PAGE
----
With their Terracan Hyundai look all set to indulge in some serious mud-slinging
With their Terracan, Hyundai look all set to indulge in some some serious mud-slinging.Right up front, the Terracan wants to tell you it takes its offroading seriously. From the driver’s seat inside the car, glance upwards, and you are greeted with a nifty little digital display that reads out the direction in which you are headed, the altitude and even atmospheric pressure. I couldn’t care less whether or not my car had a digital compass, altimeter and barometer, but I suppose those who habitually wear camouflage jackets and sport crew cuts would love these gizmoids. For the overtly outdoorsy types, it wouldn’t matter that they aren’t climbing up some remote mountain pass in Leh, but just going up Peddar Road during rush hour traffic. It would still be cool to hook up a two-way radio in the Terracan and tell your Pajero-driving mates that you’re headed 22-degrees south-west, and the altitude is 100 feet up from sea level. Heck, if you are driving up to Lonavla, you could even give them altitude/atmospheric pressure updates every five minutes. Just to rub it in, of course. After all, no other SUV sold in India comes with either a compass or an altimeter.
Forgive me if I’ve dwelt upon the Terracan’s lot of gizmos for too long, and ignore the sarcasm. It’s just that I’m slightly cheesed-off at the raft of large, high-priced SUVs making their way to our shores. Far as I’m concerned, SUVs only represent wasteful excess for our road and traffic conditions. They drink too much fuel, take up too much road space,
and don’t do anything particularly well.
Coming back to the Terracan, it’s a 7-seater turbodiesel SUV, and it’s here probably because SUVs seem to be the flavour of the year. From the Mahindras to Mercedes Benz, and everyone in between, every manufacturer wants to sell an ‘active lifestyle 4x4’ that’ll help shore up their image in showrooms, and your image amongst your peer group. At least that’s how it’s supposed to work. And with the Terracan, it might, too, because Hyundai seem to have got most ingredients right. Though I don’t know if styling is one of them. To me, the Terracan’s lines looks over-wrought and contrived. There is none of the old Pajero’s brutish simplicity or the Forester’s straightforward honesty or even the Vitara’s or the CRV’s city-slicker elegance. I would say even the Scorpio looks better that the Terracan. What’s with the air-scoop on the hood? Why did the headlamps and taillamps have to look so heavily worked upon? And the profile is just plain nondescript. No, the Terracan doesn’t look like it’s the result of some inspired hard work by a stylist. Bits and pieces borrowed from a mish-mash of Japanese SUVs is more like it. I’m sorry I’m having to say this, but the car has no presence whatsoever.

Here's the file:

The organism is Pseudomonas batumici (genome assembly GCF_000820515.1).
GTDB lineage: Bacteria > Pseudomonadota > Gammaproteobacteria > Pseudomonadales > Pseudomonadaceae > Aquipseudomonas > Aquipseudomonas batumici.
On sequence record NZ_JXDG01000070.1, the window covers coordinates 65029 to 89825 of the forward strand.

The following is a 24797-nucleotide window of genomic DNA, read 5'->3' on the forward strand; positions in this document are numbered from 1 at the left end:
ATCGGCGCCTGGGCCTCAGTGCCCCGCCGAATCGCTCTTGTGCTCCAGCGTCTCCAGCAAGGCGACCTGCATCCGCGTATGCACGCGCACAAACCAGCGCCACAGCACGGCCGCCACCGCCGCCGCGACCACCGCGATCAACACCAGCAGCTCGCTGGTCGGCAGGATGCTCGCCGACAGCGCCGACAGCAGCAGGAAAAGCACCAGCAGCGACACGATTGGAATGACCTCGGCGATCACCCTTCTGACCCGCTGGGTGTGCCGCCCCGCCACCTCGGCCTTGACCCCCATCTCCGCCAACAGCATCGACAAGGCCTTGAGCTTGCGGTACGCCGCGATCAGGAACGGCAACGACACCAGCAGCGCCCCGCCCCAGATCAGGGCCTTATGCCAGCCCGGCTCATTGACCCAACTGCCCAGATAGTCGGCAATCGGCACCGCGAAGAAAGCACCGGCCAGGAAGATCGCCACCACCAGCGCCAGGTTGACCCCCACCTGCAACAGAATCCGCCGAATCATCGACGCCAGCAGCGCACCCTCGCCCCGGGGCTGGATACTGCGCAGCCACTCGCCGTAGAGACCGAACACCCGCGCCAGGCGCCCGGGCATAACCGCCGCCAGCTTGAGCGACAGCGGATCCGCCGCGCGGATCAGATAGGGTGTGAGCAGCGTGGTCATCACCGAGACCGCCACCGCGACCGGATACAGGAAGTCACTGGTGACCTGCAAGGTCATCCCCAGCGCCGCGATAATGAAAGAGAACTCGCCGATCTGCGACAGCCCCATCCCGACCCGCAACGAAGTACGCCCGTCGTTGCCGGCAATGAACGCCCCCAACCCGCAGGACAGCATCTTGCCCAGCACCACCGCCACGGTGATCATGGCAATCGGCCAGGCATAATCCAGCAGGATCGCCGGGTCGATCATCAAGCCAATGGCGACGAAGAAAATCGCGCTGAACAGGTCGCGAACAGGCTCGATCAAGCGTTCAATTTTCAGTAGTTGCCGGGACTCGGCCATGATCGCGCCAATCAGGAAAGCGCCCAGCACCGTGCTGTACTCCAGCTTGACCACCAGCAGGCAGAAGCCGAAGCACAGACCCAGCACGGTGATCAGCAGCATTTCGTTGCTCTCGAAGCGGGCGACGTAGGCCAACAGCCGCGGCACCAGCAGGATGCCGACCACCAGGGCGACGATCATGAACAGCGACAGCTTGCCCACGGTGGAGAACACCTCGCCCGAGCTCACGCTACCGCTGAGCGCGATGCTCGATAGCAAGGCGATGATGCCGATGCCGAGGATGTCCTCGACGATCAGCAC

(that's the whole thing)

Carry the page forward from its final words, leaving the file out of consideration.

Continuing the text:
Things are considerably better inside. The Terracan’s cabin looks at least reasonably contemporary. After all, the car was first shown in 2001, so it’s only two years old anyway. In India, the Terracan is positioned in the luxury SUV segment, and has the requisite ‘deluxe’ trimmings. There is full leather upholstery, and all that soft, black stuff lends a plush air to the Terracan’s insides. There’s also a smattering of plastic-wood inserts all over, but quality is quite passable, and I even liked it somewhat.
Controls offer straightforward functionality and are simply laid out. The dash isn’t very substantial, which only makes for more space for front seat occupants, though I must say I would have liked a larger glovebox. This one’s a bit too small. The steering wheel is adjustable and though there are no power-adjustments on any of the seats, the seats themselves are quite comfy. There’s a front-loading Alpine six-CD changer in there which music buffs would appreciate (loud graphical display notwithstanding...), and an automatic aircon which chilled quite well. There’s the aforementioned gizmo (digital compass + altimeter + barometer) which quietly sits above the inside rear-view mirror, and then there’s a small rotary switch which lets you change from 2WD to 4WD and back, on the fly. I thought this was one very convenient feature, certainly better than having a secondary transfer lever next to the gearshift. And unlike, say, the Honda CRV, the Terracan also has low-ratio four-wheel drive. We didn’t get the opportunity to test that, but I do think the Terracan should be quite capable in the rough stuff. The car’s Electric Shift Transfer (EST) has been developed by Borg Warner, and since BW are the specialists for this kind of stuff, the Terracan’s shift system should work without any hassles at all. In addition to that, the car’s body-on-chassis construction would be well-suited to off-roading. More so, perhaps, than cars like the the new monocoque Pajero, CRV or Forester, whose unitary construction make them better suited for tarmac usage.